The shortest and probably the most lighthearted of his nine symphonies, Vaughan Williams' Symphony No. 8 was first performed on May 2, 1956, at the Free Trade Hall, Manchester, by the Hallé Orchestra conducted by Sir John Barbirolli, to whom the work is dedicated. Vaughan Williams was 83 years old at this point, and the variety and quality of his musical output showed no signs of flagging. Indeed, the composer was bringing new elements, new textures, and emotions into his work. A seemingly uncomplicated work, the Symphony No. 8 exhibits a slightly dark undercurrent, and an enigmatic quality that was made even more manifest in the Symphony No. 9 of the composer's final year, 1958.
The first movement of the Eighth is a Fantasia, subtitled "Variazioni senza thema" (Variations without a Theme). Vaughan Williams perhaps more accurately, described the movement as "Seven variations in search of a theme." It opens with one of the main elements of the movement, a querulous four-note phrase on which the flute elaborates, accompanied by glistening percussion. The music is restless, by turns stormy and lyrical. A jaunty, sardonic episode leads into the coda, in which flute, bassoon, and trumpet dance around the "theme," with harp and vibraphone providing a shimmering backdrop.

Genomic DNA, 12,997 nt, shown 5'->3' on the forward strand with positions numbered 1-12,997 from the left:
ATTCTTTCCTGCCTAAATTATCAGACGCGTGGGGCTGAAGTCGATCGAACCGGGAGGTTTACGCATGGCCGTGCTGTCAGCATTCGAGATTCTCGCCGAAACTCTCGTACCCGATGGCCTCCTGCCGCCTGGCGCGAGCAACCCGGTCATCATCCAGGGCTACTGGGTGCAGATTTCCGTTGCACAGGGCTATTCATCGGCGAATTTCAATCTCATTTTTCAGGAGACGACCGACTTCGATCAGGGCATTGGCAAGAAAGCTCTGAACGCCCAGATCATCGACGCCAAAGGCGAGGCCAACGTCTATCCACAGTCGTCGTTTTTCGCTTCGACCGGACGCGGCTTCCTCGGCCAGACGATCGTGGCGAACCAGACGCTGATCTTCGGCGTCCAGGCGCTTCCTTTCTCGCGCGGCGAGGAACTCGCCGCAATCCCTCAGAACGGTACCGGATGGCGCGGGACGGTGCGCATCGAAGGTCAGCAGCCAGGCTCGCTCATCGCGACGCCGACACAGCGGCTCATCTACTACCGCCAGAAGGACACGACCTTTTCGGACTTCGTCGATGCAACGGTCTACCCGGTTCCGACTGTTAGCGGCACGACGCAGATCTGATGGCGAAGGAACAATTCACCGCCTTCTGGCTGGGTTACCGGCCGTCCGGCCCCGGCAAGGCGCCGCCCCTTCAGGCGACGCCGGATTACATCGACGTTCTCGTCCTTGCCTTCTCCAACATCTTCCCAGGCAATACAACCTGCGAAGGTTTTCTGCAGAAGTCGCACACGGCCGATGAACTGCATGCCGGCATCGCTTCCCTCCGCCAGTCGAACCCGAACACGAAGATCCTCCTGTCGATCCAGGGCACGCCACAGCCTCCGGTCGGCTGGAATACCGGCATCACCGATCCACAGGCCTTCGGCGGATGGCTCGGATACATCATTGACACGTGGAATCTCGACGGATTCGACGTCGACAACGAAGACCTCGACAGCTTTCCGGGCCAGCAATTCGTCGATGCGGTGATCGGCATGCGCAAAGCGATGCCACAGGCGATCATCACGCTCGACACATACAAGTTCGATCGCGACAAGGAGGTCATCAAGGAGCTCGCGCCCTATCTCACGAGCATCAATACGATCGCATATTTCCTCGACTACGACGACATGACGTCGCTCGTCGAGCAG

The woodwinds and brass are highlighted in the second movement, marked Scherzo alla marcia. It is a curious and slightly creepy march, with a more reflective, waltz-like central section, calling Stravinsky to mind in the combinations of textures and the not-quite-serious attitude. The third movement, Cavatina, is for strings only, unfolding itself in a rich polyphonic fabric. It sounds superficially like the more familiar Vaughan Williams works for string orchestra (such as the Fantasia on a Theme of Thomas Tallis or The Lark Ascending), but here there is a slight pall of anxiety and restlessness over even the most mellifluous passages.
Much the same might be said of the final movement, Toccata, in which the orchestra is joined by five percussionists playing, as Vaughan Williams put it, "all the 'phones and 'spiels known to the composer." One can hear preliminary evidence of this interest in percussion instruments in the Christmas cantata Hodie (1948), and it is said that Vaughan Williams was inspired by a performance of Puccini's Turandot to include percussion in the finale of the Symphony No. 8. The percussion by no means dominates the texture, however, but supports the diverse goings-on in the rest of the orchestra. The movement is certainly extroverted, but once again there is a darker presence in the music. Perhaps the composer had it right when he called the Toccata "a rather sinister exordium." A grand and noisy climax brings the work to a close.